The SPL, who had previously approved a groundsharing plan with Inverness CT sharing Pittodrie with Aberdeen, agreed to let Gretna share Fir Park with Motherwell while Gretna's ground got updated. As mentioned above, the renovations are not happening, and now, the SPL will no longer allow groundshares. Fir Park took too much of a beating being used every week, and as the weather turned bad over the winter, too many games were postponed for unplayable pitches. To try to avoid this happening again, the SPL is doing away with groundshares.

So, it comes down to this. Gretna, whose Raydale Park is not up to SPL standards, will be relegated even if they amass enough points to stay up. The SFL, who run the First Division, will not allow Gretna to be in that division either, pushing them down to the third flight. Gretna, with aging owner Brooks Mileson, will likely sink back into football obscurity, at least until they get another footballing doctor to score their goals, now that they sold off the one they had.

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TWAG: Like the Gunners, This Post Is Better Late Than Never

[Note: This week's TWAG was actually a TWAF as I was in Austin (Fadó) and not Chicago (Ginger's). A tip of the hat should go to the Austin Arsenal fans for putting together and collectively signing a get-welll poster for Eduardo. Nice touch, guys.]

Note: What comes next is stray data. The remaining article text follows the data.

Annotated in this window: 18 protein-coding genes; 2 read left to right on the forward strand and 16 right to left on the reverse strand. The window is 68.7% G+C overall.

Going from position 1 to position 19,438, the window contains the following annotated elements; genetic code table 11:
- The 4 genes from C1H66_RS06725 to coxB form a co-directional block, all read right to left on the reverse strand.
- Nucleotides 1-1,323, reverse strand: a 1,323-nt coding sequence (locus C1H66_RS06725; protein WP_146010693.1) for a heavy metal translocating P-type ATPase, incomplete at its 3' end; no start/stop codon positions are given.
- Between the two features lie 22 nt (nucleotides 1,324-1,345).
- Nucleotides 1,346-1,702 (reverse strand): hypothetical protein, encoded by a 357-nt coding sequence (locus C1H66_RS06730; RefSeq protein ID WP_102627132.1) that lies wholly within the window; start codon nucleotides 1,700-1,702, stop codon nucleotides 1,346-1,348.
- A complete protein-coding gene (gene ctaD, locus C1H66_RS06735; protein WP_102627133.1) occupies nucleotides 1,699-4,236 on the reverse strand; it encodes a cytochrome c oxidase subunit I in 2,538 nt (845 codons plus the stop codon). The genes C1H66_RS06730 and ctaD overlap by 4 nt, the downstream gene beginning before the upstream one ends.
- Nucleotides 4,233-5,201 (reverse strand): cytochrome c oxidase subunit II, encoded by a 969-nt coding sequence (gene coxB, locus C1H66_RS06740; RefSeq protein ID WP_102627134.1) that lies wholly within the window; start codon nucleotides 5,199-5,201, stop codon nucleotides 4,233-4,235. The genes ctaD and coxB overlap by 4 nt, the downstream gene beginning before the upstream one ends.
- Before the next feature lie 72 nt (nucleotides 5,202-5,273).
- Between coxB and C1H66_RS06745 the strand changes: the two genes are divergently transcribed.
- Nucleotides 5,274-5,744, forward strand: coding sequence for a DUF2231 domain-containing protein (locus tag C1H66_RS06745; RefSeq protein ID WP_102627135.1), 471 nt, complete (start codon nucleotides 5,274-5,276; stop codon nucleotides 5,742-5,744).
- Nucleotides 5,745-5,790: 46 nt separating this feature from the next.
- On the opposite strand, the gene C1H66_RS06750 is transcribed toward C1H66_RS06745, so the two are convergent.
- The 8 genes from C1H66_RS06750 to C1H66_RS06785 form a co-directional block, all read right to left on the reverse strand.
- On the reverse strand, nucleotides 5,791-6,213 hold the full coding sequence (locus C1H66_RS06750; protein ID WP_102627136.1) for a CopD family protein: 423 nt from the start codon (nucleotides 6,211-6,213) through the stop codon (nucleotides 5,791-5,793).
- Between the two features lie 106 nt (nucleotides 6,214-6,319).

Here's how bad it was. We cheered wildly the 60th minute substitution of Niklas Bendtner. Something is rotten in the Emirates when Adebayor's Danish punching bag is suddenly seen as hope.

It was already bizarro Saturday morning for the Gunners. They looked the slower team. They were spraying balls errantly across the pitch. They even put the ball into the wrong goal in the 27th. It was oddly appropriate, though, that Senderos beat Almunia to the short side from an Agbonlahor cross.

Agbonlaholyfuckmynamedoesnotflowoffthetounge had spent the early part of the match turning every counter into a chance to school the Swiss defender. Since the Villa forward couldn't seem to finish himself, Senderos just did him the favor to hasten the inevitable.

And with that own goal, the fairy tale seemed to make the inconvenient acquaintance of reality. The glass slipper didn't fit. The frog was still a frog after being kissed. And Snow White stays in the coma.

Oops. Fuck.

The "Do it for Eduardo" sentiment wasn't going to put balls into nets and United's march to the title seemed like an inevitability. Any doubt of that could be dismissed simply by looking over to the other half of the bar where the Red Devils were methodically dismantling Fulham. The accompanying cheers from the bar were frequent, regular, and irritating.

And as the clock wound and wound, those United fans had started to drift over from their half the bar in anticipation of a delicious climax to the morning. Seven days before the Mancs were 5 points adrift and down on goal differential. Now they were literally moments away from being back atop the table—level on points but ahead on GD (go fuck yourself until you figure out how to defend, Mr. Keegan).